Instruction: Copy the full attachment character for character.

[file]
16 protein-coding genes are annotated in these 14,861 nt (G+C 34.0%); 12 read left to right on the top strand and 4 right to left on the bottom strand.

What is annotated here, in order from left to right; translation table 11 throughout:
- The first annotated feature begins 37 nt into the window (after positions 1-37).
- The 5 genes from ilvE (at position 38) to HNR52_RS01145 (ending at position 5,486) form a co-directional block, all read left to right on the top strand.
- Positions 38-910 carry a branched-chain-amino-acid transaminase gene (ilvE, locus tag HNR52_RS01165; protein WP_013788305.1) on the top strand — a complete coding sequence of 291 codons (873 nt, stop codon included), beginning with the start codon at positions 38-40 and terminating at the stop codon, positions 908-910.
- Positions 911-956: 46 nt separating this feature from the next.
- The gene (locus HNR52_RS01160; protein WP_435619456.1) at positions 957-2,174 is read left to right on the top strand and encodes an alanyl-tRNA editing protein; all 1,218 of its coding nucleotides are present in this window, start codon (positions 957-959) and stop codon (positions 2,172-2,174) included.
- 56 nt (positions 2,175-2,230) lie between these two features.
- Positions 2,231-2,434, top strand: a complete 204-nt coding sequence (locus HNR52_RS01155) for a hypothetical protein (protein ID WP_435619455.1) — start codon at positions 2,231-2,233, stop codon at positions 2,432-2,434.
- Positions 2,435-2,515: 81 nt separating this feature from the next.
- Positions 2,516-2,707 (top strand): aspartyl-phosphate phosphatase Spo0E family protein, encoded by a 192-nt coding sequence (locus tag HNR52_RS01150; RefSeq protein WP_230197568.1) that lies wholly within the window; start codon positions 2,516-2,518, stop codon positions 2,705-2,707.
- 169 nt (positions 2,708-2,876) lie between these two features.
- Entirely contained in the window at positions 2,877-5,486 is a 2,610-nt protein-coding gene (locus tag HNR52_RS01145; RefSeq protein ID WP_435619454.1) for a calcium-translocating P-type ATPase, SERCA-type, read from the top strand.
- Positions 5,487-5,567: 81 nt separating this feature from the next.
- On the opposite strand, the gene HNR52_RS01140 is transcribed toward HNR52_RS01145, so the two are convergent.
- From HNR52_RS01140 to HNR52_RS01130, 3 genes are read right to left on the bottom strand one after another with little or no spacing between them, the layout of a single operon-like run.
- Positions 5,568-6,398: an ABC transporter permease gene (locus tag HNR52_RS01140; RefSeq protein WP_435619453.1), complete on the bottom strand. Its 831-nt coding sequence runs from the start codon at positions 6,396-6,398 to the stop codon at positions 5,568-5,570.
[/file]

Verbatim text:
16 protein-coding genes are annotated in these 14,861 nt (G+C 34.0%); 12 read left to right on the top strand and 4 right to left on the bottom strand.

What is annotated here, in order from left to right; translation table 11 throughout:
- The first annotated feature begins 37 nt into the window (after positions 1-37).
- The 5 genes from ilvE (at position 38) to HNR52_RS01145 (ending at position 5,486) form a co-directional block, all read left to right on the top strand.
- Positions 38-910 carry a branched-chain-amino-acid transaminase gene (ilvE, locus tag HNR52_RS01165; protein WP_013788305.1) on the top strand — a complete coding sequence of 291 codons (873 nt, stop codon included), beginning with the start codon at positions 38-40 and terminating at the stop codon, positions 908-910.
- Positions 911-956: 46 nt separating this feature from the next.
- The gene (locus HNR52_RS01160; protein WP_435619456.1) at positions 957-2,174 is read left to right on the top strand and encodes an alanyl-tRNA editing protein; all 1,218 of its coding nucleotides are present in this window, start codon (positions 957-959) and stop codon (positions 2,172-2,174) included.
- 56 nt (positions 2,175-2,230) lie between these two features.
- Positions 2,231-2,434, top strand: a complete 204-nt coding sequence (locus HNR52_RS01155) for a hypothetical protein (protein ID WP_435619455.1) — start codon at positions 2,231-2,233, stop codon at positions 2,432-2,434.
- Positions 2,435-2,515: 81 nt separating this feature from the next.
- Positions 2,516-2,707 (top strand): aspartyl-phosphate phosphatase Spo0E family protein, encoded by a 192-nt coding sequence (locus tag HNR52_RS01150; RefSeq protein WP_230197568.1) that lies wholly within the window; start codon positions 2,516-2,518, stop codon positions 2,705-2,707.
- 169 nt (positions 2,708-2,876) lie between these two features.
- Entirely contained in the window at positions 2,877-5,486 is a 2,610-nt protein-coding gene (locus tag HNR52_RS01145; RefSeq protein ID WP_435619454.1) for a calcium-translocating P-type ATPase, SERCA-type, read from the top strand.
- Positions 5,487-5,567: 81 nt separating this feature from the next.
- On the opposite strand, the gene HNR52_RS01140 is transcribed toward HNR52_RS01145, so the two are convergent.
- From HNR52_RS01140 to HNR52_RS01130, 3 genes are read right to left on the bottom strand one after another with little or no spacing between them, the layout of a single operon-like run.
- Positions 5,568-6,398: an ABC transporter permease gene (locus tag HNR52_RS01140; RefSeq protein WP_435619453.1), complete on the bottom strand. Its 831-nt coding sequence runs from the start codon at positions 6,396-6,398 to the stop codon at positions 5,568-5,570.